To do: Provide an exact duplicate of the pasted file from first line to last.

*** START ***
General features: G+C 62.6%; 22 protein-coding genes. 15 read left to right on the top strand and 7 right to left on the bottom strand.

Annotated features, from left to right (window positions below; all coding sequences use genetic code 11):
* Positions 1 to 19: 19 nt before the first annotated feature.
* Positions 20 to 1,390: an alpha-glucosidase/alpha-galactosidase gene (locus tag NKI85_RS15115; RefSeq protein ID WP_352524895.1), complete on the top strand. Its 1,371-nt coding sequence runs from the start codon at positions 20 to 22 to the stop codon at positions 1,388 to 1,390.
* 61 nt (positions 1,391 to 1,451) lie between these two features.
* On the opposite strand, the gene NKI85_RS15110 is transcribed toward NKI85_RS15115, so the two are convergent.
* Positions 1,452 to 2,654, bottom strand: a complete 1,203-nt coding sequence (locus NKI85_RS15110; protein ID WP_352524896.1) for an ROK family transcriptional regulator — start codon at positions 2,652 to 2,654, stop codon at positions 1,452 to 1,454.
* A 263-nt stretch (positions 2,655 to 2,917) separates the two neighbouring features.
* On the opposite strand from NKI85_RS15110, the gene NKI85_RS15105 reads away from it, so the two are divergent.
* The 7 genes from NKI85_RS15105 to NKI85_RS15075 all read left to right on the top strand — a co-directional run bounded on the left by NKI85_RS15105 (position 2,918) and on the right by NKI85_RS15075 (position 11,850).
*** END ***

General features: G+C 62.6%; 22 protein-coding genes. 15 read left to right on the top strand and 7 right to left on the bottom strand.

Annotated features, from left to right (window positions below; all coding sequences use genetic code 11):
* Positions 1 to 19: 19 nt before the first annotated feature.
* Positions 20 to 1,390: an alpha-glucosidase/alpha-galactosidase gene (locus tag NKI85_RS15115; RefSeq protein ID WP_352524895.1), complete on the top strand. Its 1,371-nt coding sequence runs from the start codon at positions 20 to 22 to the stop codon at positions 1,388 to 1,390.
* 61 nt (positions 1,391 to 1,451) lie between these two features.
* On the opposite strand, the gene NKI85_RS15110 is transcribed toward NKI85_RS15115, so the two are convergent.
* Positions 1,452 to 2,654, bottom strand: a complete 1,203-nt coding sequence (locus NKI85_RS15110; protein ID WP_352524896.1) for an ROK family transcriptional regulator — start codon at positions 2,652 to 2,654, stop codon at positions 1,452 to 1,454.
* A 263-nt stretch (positions 2,655 to 2,917) separates the two neighbouring features.
* On the opposite strand from NKI85_RS15110, the gene NKI85_RS15105 reads away from it, so the two are divergent.
* The 7 genes from NKI85_RS15105 to NKI85_RS15075 all read left to right on the top strand — a co-directional run bounded on the left by NKI85_RS15105 (position 2,918) and on the right by NKI85_RS15075 (position 11,850).